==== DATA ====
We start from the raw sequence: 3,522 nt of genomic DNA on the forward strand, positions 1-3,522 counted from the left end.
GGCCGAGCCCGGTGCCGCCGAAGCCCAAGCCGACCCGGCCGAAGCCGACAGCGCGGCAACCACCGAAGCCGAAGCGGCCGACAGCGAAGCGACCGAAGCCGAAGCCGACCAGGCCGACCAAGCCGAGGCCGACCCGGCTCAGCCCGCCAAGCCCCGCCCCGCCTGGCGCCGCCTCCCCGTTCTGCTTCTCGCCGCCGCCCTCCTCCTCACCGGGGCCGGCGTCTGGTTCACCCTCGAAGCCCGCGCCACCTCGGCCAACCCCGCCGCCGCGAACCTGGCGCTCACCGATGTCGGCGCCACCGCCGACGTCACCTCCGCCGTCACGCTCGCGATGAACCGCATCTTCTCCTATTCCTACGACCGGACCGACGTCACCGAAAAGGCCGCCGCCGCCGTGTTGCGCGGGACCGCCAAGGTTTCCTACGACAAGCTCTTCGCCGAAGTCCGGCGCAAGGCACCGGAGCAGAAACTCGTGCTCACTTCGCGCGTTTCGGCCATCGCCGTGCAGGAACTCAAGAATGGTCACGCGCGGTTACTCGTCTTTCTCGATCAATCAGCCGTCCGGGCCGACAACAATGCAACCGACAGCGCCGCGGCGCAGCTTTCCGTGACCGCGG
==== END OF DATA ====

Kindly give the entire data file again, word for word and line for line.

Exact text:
We start from the raw sequence: 3,522 nt of genomic DNA on the forward strand, positions 1-3,522 counted from the left end.
GGCCGAGCCCGGTGCCGCCGAAGCCCAAGCCGACCCGGCCGAAGCCGACAGCGCGGCAACCACCGAAGCCGAAGCGGCCGACAGCGAAGCGACCGAAGCCGAAGCCGACCAGGCCGACCAAGCCGAGGCCGACCCGGCTCAGCCCGCCAAGCCCCGCCCCGCCTGGCGCCGCCTCCCCGTTCTGCTTCTCGCCGCCGCCCTCCTCCTCACCGGGGCCGGCGTCTGGTTCACCCTCGAAGCCCGCGCCACCTCGGCCAACCCCGCCGCCGCGAACCTGGCGCTCACCGATGTCGGCGCCACCGCCGACGTCACCTCCGCCGTCACGCTCGCGATGAACCGCATCTTCTCCTATTCCTACGACCGGACCGACGTCACCGAAAAGGCCGCCGCCGCCGTGTTGCGCGGGACCGCCAAGGTTTCCTACGACAAGCTCTTCGCCGAAGTCCGGCGCAAGGCACCGGAGCAGAAACTCGTGCTCACTTCGCGCGTTTCGGCCATCGCCGTGCAGGAACTCAAGAATGGTCACGCGCGGTTACTCGTCTTTCTCGATCAATCAGCCGTCCGGGCCGACAACAATGCAACCGACAGCGCCGCGGCGCAGCTTTCCGTGACCGCGG